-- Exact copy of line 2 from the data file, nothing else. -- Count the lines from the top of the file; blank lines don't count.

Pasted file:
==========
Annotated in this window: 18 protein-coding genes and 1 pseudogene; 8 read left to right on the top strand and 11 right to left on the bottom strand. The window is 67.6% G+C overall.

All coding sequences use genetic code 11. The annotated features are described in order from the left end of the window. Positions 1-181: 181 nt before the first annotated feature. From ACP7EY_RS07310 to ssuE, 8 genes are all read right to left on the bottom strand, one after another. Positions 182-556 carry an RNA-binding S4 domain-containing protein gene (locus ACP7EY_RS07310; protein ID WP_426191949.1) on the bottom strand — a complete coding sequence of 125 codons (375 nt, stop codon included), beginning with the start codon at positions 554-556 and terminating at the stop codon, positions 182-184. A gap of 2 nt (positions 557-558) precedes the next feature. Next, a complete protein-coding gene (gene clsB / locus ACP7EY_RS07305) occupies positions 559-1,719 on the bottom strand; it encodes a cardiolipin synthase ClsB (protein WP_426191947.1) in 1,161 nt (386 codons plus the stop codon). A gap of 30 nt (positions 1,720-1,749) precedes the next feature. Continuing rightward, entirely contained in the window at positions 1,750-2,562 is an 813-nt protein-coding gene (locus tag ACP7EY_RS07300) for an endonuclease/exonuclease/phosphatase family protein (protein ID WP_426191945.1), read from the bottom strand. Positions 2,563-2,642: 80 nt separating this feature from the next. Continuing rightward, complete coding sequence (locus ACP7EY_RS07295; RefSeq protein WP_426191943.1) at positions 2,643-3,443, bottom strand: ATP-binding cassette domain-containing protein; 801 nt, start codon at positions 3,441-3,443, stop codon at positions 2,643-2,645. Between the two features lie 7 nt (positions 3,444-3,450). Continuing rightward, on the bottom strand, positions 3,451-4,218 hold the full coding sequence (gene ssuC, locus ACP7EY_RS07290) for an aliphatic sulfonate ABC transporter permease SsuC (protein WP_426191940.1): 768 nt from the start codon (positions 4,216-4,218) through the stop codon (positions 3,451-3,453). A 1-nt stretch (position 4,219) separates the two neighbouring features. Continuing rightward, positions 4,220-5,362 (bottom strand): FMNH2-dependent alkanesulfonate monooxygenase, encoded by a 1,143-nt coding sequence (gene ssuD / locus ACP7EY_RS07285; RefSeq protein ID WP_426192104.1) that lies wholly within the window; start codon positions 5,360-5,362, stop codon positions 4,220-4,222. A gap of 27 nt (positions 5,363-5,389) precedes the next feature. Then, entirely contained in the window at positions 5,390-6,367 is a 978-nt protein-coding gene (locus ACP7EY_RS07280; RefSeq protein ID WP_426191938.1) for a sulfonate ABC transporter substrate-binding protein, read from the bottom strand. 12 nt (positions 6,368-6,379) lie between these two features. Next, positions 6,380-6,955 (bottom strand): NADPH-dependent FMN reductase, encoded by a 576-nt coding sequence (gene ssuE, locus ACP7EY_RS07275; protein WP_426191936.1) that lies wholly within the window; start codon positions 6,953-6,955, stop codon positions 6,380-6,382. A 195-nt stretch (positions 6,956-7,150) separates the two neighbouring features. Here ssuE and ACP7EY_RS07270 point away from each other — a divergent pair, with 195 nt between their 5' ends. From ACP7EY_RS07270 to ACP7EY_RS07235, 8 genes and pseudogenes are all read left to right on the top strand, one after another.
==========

All coding sequences use genetic code 11. The annotated features are described in order from the left end of the window. Positions 1-181: 181 nt before the first annotated feature. From ACP7EY_RS07310 to ssuE, 8 genes are all read right to left on the bottom strand, one after another. Positions 182-556 carry an RNA-binding S4 domain-containing protein gene (locus ACP7EY_RS07310; protein ID WP_426191949.1) on the bottom strand — a complete coding sequence of 125 codons (375 nt, stop codon included), beginning with the start codon at positions 554-556 and terminating at the stop codon, positions 182-184. A gap of 2 nt (positions 557-558) precedes the next feature. Next, a complete protein-coding gene (gene clsB / locus ACP7EY_RS07305) occupies positions 559-1,719 on the bottom strand; it encodes a cardiolipin synthase ClsB (protein WP_426191947.1) in 1,161 nt (386 codons plus the stop codon). A gap of 30 nt (positions 1,720-1,749) precedes the next feature. Continuing rightward, entirely contained in the window at positions 1,750-2,562 is an 813-nt protein-coding gene (locus tag ACP7EY_RS07300) for an endonuclease/exonuclease/phosphatase family protein (protein ID WP_426191945.1), read from the bottom strand. Positions 2,563-2,642: 80 nt separating this feature from the next. Continuing rightward, complete coding sequence (locus ACP7EY_RS07295; RefSeq protein WP_426191943.1) at positions 2,643-3,443, bottom strand: ATP-binding cassette domain-containing protein; 801 nt, start codon at positions 3,441-3,443, stop codon at positions 2,643-2,645. Between the two features lie 7 nt (positions 3,444-3,450). Continuing rightward, on the bottom strand, positions 3,451-4,218 hold the full coding sequence (gene ssuC, locus ACP7EY_RS07290) for an aliphatic sulfonate ABC transporter permease SsuC (protein WP_426191940.1): 768 nt from the start codon (positions 4,216-4,218) through the stop codon (positions 3,451-3,453). A 1-nt stretch (position 4,219) separates the two neighbouring features. Continuing rightward, positions 4,220-5,362 (bottom strand): FMNH2-dependent alkanesulfonate monooxygenase, encoded by a 1,143-nt coding sequence (gene ssuD / locus ACP7EY_RS07285; RefSeq protein ID WP_426192104.1) that lies wholly within the window; start codon positions 5,360-5,362, stop codon positions 4,220-4,222. A gap of 27 nt (positions 5,363-5,389) precedes the next feature. Then, entirely contained in the window at positions 5,390-6,367 is a 978-nt protein-coding gene (locus ACP7EY_RS07280; RefSeq protein ID WP_426191938.1) for a sulfonate ABC transporter substrate-binding protein, read from the bottom strand. 12 nt (positions 6,368-6,379) lie between these two features. Next, positions 6,380-6,955 (bottom strand): NADPH-dependent FMN reductase, encoded by a 576-nt coding sequence (gene ssuE, locus ACP7EY_RS07275; protein WP_426191936.1) that lies wholly within the window; start codon positions 6,953-6,955, stop codon positions 6,380-6,382. A 195-nt stretch (positions 6,956-7,150) separates the two neighbouring features. Here ssuE and ACP7EY_RS07270 point away from each other — a divergent pair, with 195 nt between their 5' ends. From ACP7EY_RS07270 to ACP7EY_RS07235, 8 genes and pseudogenes are all read left to right on the top strand, one after another.